Dynamic Behavior of Materials IX: Strength and Spall II / X-ray, Spectroscopy and Imaging I
Sponsored by: TMS Structural Materials Division, TMS: Mechanical Behavior of Materials Committee
Program Organizers: Eric Brown, Los Alamos National Laboratory; Saryu Fensin, Los Alamos National Laboratory; George Gray, Los Alamos National Laboratory; Marc Meyers, University of California-San Diego; Neil Bourne, University of Manchester; Avinash Dongare, University of Connecticut; Benjamin Morrow, Los Alamos National Laboratory; Cyril Williams, US Army Research Laboratory
Tuesday 8:30 AM
March 1, 2022
Location: Anaheim Convention Center
Session Chair: George Gray, Los Alamos National Laboratory; Michael Demkowicz, Texas A&M University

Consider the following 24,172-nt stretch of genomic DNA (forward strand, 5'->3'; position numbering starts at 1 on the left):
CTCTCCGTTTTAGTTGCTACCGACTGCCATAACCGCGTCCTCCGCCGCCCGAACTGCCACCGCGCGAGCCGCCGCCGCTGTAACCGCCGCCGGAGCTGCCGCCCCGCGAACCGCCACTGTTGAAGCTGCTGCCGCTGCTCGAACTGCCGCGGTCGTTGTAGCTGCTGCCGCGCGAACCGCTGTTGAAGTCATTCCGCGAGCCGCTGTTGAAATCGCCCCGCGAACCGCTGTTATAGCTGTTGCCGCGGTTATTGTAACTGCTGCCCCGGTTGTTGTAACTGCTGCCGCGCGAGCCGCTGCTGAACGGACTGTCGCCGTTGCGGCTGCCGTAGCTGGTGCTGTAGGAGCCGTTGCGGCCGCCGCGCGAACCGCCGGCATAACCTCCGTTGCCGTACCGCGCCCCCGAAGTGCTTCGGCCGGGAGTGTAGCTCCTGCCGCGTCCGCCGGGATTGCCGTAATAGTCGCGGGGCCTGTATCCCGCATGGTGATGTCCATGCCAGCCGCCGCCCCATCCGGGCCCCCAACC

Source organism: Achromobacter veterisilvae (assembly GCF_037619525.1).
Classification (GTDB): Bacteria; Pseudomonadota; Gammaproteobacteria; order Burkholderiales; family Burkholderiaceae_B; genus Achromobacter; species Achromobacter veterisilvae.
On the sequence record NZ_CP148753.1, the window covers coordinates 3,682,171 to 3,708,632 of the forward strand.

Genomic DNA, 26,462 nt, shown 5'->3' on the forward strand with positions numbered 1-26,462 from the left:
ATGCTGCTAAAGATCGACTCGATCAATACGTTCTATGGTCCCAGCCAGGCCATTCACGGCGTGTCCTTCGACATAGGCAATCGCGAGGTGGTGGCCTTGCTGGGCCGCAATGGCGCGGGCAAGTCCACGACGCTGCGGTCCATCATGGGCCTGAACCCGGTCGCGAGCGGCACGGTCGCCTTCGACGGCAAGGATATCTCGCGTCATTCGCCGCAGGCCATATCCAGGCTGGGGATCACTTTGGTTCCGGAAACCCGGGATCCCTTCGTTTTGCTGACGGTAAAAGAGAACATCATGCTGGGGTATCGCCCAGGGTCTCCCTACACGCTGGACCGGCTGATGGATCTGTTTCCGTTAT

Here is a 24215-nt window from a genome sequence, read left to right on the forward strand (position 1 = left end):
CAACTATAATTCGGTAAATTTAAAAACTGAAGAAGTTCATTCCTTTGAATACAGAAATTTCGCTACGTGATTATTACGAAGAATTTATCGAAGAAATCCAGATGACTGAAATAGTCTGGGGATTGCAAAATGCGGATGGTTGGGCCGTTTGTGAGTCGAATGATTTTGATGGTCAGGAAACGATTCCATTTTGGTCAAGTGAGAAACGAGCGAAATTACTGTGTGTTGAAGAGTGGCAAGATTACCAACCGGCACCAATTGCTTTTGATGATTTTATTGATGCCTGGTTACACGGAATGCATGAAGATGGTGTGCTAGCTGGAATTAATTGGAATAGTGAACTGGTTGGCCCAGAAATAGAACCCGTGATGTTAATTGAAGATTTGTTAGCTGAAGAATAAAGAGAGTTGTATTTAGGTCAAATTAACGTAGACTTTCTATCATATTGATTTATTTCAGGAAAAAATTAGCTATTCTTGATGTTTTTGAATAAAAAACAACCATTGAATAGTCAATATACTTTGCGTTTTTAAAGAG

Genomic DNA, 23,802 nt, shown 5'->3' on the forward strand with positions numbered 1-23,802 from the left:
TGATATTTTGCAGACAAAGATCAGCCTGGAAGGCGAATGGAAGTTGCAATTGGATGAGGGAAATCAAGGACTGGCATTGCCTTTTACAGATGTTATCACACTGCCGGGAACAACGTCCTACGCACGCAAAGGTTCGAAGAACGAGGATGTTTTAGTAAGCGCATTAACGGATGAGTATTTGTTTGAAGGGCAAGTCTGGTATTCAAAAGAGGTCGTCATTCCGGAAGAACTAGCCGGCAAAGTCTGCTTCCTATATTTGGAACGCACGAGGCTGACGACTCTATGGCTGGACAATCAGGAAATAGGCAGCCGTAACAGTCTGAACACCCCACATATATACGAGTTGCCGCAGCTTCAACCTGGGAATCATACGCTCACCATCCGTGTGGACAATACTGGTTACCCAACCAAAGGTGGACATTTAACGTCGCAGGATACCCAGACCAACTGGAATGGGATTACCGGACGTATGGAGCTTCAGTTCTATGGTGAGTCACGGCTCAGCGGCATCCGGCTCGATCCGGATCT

Dynamic Materials Experiments at High Pressures and High Strain Rates on the National Ignition Facility Laser*: Bruce Remington1; 1Lawrence Livermore Nat Lab
Experiments at the National Ignition Facility laser are probing matter at high pressures using ramped compression in various Discovery Science campaigns. The equation of state of iron has been measured to 1.4 TPa (14 Mbar) peak pressure and diamond up to 5 TPa using time resolved velocity interferometry. The phase of carbon has been measured to pressures of 2 TPa with x-ray diffraction, showing no phase transitions over the ~10 ns duration of the experiment. Magnesium has also been studied with diffraction to 1.3 TPa, showing multiple phase transitions. And 2D plastic flow studies of iron driven by the Rayleigh-Taylor instability to peak pressures and strain rates of ~400 GPa and ~1.e7 1/s suggest significant increases of strength at these extreme conditions. Examples from these experiments will be presented. *This work was performed under the auspices of the U.S. Department of Energy by Lawrence Livermore National Laboratory under Contract DE-AC52-07NA27344.